4) Take another test shot–if the droplets look overexposed (but the background is fine), turn down the flash using manual settings. (For example, 1/2 is half power, 1/4 is a quarter power and so on). Take some test shots and experiment with the flash settings to see what will light up the splashes, but not the background. Keep in mind anything close to the water will get wet–you may want to wrap your flash with a plastic bag.

Water Splash with Lightening

Luke Peterson @flickr

5) Next, compose your shot–either just above the bowl or shooting right through a clear fish tank. For taller splashes, consider a vertical orientation. Try to eliminate any distractions by zooming or moving the camera closer if necessary.

6) Now, for the fun part–with one hand, drop the object into the water and trigger the camera with the remote in the other hand. Every drop will create a different splash, so experiment with dropping the object close to the water’s surface or farther away. In between shots, wipe up any water droplets that could appear in the photos, especially if you are shooting with a fish tank. Take a look at your photos and adjust your composition, flash and props as needed; water splash photography often requires some experimentation.

Illuminated Splash

Ineke Huizing @flickr

7) After viewing your photos and making any in-camera adjustments, most water splash photos will need a bit of post processing to really stand out. Head into Photoshop, Lightroom or your favorite photo editor to lighten the splashes, adjust the contrast and clone out any imperfections, or save time by using our portrait editing service.

Variations on Water Splash Photography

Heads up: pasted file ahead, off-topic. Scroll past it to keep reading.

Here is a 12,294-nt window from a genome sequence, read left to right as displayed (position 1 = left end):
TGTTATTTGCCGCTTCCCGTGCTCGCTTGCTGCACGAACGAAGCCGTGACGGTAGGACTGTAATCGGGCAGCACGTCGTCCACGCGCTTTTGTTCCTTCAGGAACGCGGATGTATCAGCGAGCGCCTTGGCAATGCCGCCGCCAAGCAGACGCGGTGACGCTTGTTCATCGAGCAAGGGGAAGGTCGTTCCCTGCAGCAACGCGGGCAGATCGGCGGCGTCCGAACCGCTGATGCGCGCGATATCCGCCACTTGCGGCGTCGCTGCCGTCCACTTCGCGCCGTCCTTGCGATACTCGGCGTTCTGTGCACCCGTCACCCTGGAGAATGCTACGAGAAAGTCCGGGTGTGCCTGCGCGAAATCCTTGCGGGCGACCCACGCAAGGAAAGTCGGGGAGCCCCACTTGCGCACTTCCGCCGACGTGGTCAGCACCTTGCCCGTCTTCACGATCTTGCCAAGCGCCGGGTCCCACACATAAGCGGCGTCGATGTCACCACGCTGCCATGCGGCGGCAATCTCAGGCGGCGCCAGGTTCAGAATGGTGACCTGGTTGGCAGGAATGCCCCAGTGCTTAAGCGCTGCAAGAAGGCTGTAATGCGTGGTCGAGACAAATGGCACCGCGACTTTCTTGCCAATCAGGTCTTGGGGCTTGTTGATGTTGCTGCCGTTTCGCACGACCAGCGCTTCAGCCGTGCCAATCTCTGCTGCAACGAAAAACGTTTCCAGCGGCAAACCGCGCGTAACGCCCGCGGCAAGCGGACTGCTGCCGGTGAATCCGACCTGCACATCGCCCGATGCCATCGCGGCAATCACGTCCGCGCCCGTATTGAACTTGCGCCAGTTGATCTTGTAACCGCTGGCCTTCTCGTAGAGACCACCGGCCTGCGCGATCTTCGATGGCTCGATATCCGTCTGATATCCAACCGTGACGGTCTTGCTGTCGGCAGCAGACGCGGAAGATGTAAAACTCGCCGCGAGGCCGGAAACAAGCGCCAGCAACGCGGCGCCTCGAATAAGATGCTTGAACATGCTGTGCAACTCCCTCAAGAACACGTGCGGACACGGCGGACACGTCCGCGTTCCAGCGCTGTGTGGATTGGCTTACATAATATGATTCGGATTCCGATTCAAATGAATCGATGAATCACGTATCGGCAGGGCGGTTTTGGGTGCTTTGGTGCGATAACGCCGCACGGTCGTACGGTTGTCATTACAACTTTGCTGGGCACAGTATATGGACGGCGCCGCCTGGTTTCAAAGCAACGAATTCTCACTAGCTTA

Water splashes are a fun way to experiment with high speed photography. But that’s just one idea. The same set-up can be applied to pretty much any liquid. Simply adding a few droplets of food coloring to the water can make a dramatic difference in your photos and add a bit of variation to your work.

Several photographers have started using sparkling water or soda instead, adding bubbles for a bit more texture to the photographs. Another popular option? Milk splash photography.

While switching up the liquid will make a difference, there are other ways to get creative with water splash photography. Using flash gels will change the color of the water, no food coloring necessary.

Changing up the object you choose to make the splashes adds variation as well. Try dropping two or more objects at once–choose similar items or try opposites.

High speed photography is tricky to master, but, with a few tricks, you can create amazing images. Water splash photography is a great way to learn how to shoot at high speeds, and you’ll get some unique images as well. Plus, the same concepts can be applied to shooting splashes of soda, milk, colored water or any liquid.

– SmartPHOTOeditors